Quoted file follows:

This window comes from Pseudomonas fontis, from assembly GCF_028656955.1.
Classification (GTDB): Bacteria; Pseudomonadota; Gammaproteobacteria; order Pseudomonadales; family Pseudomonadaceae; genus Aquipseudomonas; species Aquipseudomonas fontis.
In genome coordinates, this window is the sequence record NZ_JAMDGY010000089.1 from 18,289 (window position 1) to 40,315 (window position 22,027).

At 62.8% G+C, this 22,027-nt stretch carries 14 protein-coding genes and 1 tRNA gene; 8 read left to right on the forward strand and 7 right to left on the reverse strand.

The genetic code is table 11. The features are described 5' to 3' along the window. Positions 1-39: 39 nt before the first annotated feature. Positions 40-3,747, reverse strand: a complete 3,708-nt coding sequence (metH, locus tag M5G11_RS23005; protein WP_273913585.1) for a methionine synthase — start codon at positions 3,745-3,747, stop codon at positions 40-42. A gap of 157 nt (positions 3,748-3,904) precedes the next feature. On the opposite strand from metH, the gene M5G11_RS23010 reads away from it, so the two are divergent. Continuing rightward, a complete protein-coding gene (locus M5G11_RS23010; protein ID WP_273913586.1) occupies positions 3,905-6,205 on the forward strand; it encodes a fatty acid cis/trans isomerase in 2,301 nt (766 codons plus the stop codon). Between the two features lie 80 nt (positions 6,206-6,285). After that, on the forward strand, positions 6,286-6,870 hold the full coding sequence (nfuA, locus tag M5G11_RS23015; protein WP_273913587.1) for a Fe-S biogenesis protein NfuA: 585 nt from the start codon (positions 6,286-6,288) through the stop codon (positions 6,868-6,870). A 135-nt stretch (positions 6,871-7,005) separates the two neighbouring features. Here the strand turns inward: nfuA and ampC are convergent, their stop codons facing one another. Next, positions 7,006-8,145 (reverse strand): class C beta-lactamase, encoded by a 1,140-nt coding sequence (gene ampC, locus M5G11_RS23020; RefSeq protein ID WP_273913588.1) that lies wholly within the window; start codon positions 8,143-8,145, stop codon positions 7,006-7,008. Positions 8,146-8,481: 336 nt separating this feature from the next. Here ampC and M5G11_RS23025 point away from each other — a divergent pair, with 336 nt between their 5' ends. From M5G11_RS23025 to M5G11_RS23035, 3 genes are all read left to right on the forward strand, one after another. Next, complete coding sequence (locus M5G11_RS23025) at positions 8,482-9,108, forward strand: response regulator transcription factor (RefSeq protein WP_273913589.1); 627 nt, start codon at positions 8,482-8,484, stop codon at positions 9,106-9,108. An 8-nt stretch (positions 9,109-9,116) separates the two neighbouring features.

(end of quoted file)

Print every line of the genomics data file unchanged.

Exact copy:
This window comes from Pseudomonas fontis, from assembly GCF_028656955.1.
Classification (GTDB): Bacteria; Pseudomonadota; Gammaproteobacteria; order Pseudomonadales; family Pseudomonadaceae; genus Aquipseudomonas; species Aquipseudomonas fontis.
In genome coordinates, this window is the sequence record NZ_JAMDGY010000089.1 from 18,289 (window position 1) to 40,315 (window position 22,027).

At 62.8% G+C, this 22,027-nt stretch carries 14 protein-coding genes and 1 tRNA gene; 8 read left to right on the forward strand and 7 right to left on the reverse strand.

The genetic code is table 11. The features are described 5' to 3' along the window. Positions 1-39: 39 nt before the first annotated feature. Positions 40-3,747, reverse strand: a complete 3,708-nt coding sequence (metH, locus tag M5G11_RS23005; protein WP_273913585.1) for a methionine synthase — start codon at positions 3,745-3,747, stop codon at positions 40-42. A gap of 157 nt (positions 3,748-3,904) precedes the next feature. On the opposite strand from metH, the gene M5G11_RS23010 reads away from it, so the two are divergent. Continuing rightward, a complete protein-coding gene (locus M5G11_RS23010; protein ID WP_273913586.1) occupies positions 3,905-6,205 on the forward strand; it encodes a fatty acid cis/trans isomerase in 2,301 nt (766 codons plus the stop codon). Between the two features lie 80 nt (positions 6,206-6,285). After that, on the forward strand, positions 6,286-6,870 hold the full coding sequence (nfuA, locus tag M5G11_RS23015; protein WP_273913587.1) for a Fe-S biogenesis protein NfuA: 585 nt from the start codon (positions 6,286-6,288) through the stop codon (positions 6,868-6,870). A 135-nt stretch (positions 6,871-7,005) separates the two neighbouring features. Here the strand turns inward: nfuA and ampC are convergent, their stop codons facing one another. Next, positions 7,006-8,145 (reverse strand): class C beta-lactamase, encoded by a 1,140-nt coding sequence (gene ampC, locus M5G11_RS23020; RefSeq protein ID WP_273913588.1) that lies wholly within the window; start codon positions 8,143-8,145, stop codon positions 7,006-7,008. Positions 8,146-8,481: 336 nt separating this feature from the next. Here ampC and M5G11_RS23025 point away from each other — a divergent pair, with 336 nt between their 5' ends. From M5G11_RS23025 to M5G11_RS23035, 3 genes are all read left to right on the forward strand, one after another. Next, complete coding sequence (locus M5G11_RS23025) at positions 8,482-9,108, forward strand: response regulator transcription factor (RefSeq protein WP_273913589.1); 627 nt, start codon at positions 8,482-8,484, stop codon at positions 9,106-9,108. An 8-nt stretch (positions 9,109-9,116) separates the two neighbouring features.